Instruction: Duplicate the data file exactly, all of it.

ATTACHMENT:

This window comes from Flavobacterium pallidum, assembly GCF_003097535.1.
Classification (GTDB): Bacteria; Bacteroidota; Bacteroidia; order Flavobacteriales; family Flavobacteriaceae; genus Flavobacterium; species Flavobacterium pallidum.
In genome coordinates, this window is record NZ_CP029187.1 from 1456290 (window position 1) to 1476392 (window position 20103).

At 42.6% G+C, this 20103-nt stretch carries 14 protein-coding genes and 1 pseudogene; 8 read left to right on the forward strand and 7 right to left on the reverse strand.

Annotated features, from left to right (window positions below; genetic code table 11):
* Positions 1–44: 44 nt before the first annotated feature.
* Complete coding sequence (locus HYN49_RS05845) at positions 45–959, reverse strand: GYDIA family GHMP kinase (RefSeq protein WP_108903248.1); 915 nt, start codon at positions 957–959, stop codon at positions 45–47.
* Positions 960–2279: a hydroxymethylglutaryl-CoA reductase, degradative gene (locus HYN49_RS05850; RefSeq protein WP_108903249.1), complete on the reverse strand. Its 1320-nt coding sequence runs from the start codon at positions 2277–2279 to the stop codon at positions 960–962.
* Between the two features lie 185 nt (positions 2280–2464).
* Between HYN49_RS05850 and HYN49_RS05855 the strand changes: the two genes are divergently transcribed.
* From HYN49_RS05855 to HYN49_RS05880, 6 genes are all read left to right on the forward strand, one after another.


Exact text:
This window comes from Flavobacterium pallidum, assembly GCF_003097535.1.
Classification (GTDB): Bacteria; Bacteroidota; Bacteroidia; order Flavobacteriales; family Flavobacteriaceae; genus Flavobacterium; species Flavobacterium pallidum.
In genome coordinates, this window is record NZ_CP029187.1 from 1456290 (window position 1) to 1476392 (window position 20103).

At 42.6% G+C, this 20103-nt stretch carries 14 protein-coding genes and 1 pseudogene; 8 read left to right on the forward strand and 7 right to left on the reverse strand.

Annotated features, from left to right (window positions below; genetic code table 11):
* Positions 1–44: 44 nt before the first annotated feature.
* Complete coding sequence (locus HYN49_RS05845) at positions 45–959, reverse strand: GYDIA family GHMP kinase (RefSeq protein WP_108903248.1); 915 nt, start codon at positions 957–959, stop codon at positions 45–47.
* Positions 960–2279: a hydroxymethylglutaryl-CoA reductase, degradative gene (locus HYN49_RS05850; RefSeq protein WP_108903249.1), complete on the reverse strand. Its 1320-nt coding sequence runs from the start codon at positions 2277–2279 to the stop codon at positions 960–962.
* Between the two features lie 185 nt (positions 2280–2464).
* Between HYN49_RS05850 and HYN49_RS05855 the strand changes: the two genes are divergently transcribed.
* From HYN49_RS05855 to HYN49_RS05880, 6 genes are all read left to right on the forward strand, one after another.